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Author Notes:

Correspondence: neale.chumbler@va.gov

Department of Veterans Affairs Health Services Research & Development (HSR&D) Center of Excellence on Implementing Evidence-Based Practice (CIEBP), Richard L. Roudebush VA Medical Center, Indianapolis, Indiana, USA. Full list of author information is available at the end of the article

NC, DR, PG, PQ, MM, JS and HH contributed to the design of the study.

All authors contributed to the creation of the Manual of Procedures, implementation of the study protocol and acquisition of data.

NC and HH drafted the manuscript, and all authors provided critical revision and have approved the final manuscript.

The opinions contained in this paper are those of the authors and do not necessarily reflect those of the US Department of Veterans Affairs.

The authors declare that they have no competing interests.


Research Funding:

This research is supported by a grant from the Department of Veterans Affairs Rehabilitation Research and Development (RR&D) (B4492R).


  • Science & Technology
  • Life Sciences & Biomedicine
  • Medicine, Research & Experimental
  • Research & Experimental Medicine

Study protocol: home-based telehealth stroke care: a randomized trial for veterans


Journal Title:



Volume 11, Number 1


, Pages 74-74

Type of Work:

Article | Final Publisher PDF


Background: Stroke is one of the most disabling and costly impairments of adulthood in the United States. Stroke patients clearly benefit from intensive inpatient care, but due to the high cost, there is considerable interest in implementing interventions to reduce hospital lengths of stay. Early discharge rehabilitation programs require coordinated, well-organized home-based rehabilitation, yet lack of sufficient information about the home setting impedes successful rehabilitation. This trial examines a multifaceted telerehabilitation (TR) intervention that uses telehealth technology to simultaneously evaluate the home environment, assess the patient's mobility skills, initiate rehabilitative treatment, prescribe exercises tailored for stroke patients and provide periodic goal oriented reassessment, feedback and encouragement.Methods: We describe an ongoing Phase II, 2-arm, 3-site randomized controlled trial (RCT) that determines primarily the effect of TR on physical function and secondarily the effect on disability, falls-related self-efficacy, and patient satisfaction. Fifty participants with a diagnosis of ischemic or hemorrhagic stroke will be randomly assigned to one of two groups: (a) TR; or (b) Usual Care. The TR intervention uses a combination of three videotaped visits and five telephone calls, an in-home messaging device, and additional telephonic contact as needed over a 3-month study period, to provide a progressive rehabilitative intervention with a treatment goal of safe functional mobility of the individual within an accessible home environment. Dependent variables will be measured at baseline, 3-, and 6-months and analyzed with a linear mixed-effects model across all time points.Discussion: For patients recovering from stroke, the use of TR to provide home assessments and follow-up training in prescribed equipment has the potential to effectively supplement existing home health services, assist transition to home and increase efficiency. This may be particularly relevant when patients live in remote locations, as is the case for many veterans.Trial Registration: Clinical Trials.gov Identifier: NCT00384748.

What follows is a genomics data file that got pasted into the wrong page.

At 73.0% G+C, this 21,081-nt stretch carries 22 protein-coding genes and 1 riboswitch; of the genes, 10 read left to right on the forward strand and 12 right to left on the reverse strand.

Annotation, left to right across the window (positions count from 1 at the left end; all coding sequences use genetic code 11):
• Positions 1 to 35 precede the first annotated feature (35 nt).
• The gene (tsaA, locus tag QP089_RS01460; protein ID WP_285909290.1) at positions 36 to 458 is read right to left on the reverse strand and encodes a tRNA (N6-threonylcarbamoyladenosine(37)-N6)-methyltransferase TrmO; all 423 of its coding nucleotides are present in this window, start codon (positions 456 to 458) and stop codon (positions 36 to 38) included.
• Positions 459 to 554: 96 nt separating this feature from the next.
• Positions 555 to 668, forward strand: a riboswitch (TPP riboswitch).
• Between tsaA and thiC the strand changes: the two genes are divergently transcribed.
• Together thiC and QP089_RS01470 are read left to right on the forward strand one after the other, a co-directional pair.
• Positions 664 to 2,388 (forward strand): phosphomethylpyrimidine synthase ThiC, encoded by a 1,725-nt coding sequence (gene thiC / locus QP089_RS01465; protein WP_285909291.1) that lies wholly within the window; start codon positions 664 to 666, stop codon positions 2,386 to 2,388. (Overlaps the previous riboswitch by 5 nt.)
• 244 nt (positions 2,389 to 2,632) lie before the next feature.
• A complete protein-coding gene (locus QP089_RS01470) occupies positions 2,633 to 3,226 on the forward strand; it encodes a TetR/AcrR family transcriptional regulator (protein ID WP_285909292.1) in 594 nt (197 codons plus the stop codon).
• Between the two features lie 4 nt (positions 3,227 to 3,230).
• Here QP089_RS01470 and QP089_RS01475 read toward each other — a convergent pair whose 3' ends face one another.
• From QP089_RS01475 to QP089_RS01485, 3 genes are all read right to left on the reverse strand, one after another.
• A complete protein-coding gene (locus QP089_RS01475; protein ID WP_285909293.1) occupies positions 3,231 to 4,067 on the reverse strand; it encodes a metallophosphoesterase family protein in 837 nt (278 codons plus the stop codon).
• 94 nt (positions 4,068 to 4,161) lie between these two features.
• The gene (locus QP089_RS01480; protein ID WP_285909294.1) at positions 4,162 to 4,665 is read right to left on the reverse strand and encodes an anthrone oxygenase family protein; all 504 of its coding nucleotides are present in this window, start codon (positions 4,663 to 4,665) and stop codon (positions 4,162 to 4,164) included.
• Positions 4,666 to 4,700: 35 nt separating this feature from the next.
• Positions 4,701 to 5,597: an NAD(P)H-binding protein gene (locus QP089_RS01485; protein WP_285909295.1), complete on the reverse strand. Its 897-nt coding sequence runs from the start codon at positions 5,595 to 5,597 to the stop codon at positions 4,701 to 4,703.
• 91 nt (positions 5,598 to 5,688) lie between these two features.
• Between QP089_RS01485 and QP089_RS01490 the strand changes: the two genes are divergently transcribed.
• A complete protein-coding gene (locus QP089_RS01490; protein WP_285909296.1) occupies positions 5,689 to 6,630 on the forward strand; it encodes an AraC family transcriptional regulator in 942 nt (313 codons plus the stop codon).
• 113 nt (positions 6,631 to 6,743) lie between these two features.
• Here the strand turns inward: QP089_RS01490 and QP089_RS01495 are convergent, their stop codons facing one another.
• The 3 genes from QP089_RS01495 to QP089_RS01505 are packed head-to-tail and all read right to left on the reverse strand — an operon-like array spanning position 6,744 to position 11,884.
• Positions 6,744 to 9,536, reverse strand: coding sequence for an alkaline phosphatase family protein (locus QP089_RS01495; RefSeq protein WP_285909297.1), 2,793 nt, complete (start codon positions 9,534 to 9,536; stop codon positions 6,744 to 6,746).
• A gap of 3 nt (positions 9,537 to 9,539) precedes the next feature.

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© 2010 Chumbler et al; licensee BioMed Central Ltd.

This is an Open Access work distributed under the terms of the Creative Commons Attribution 2.0 Generic License (http://creativecommons.org/licenses/by/2.0/).

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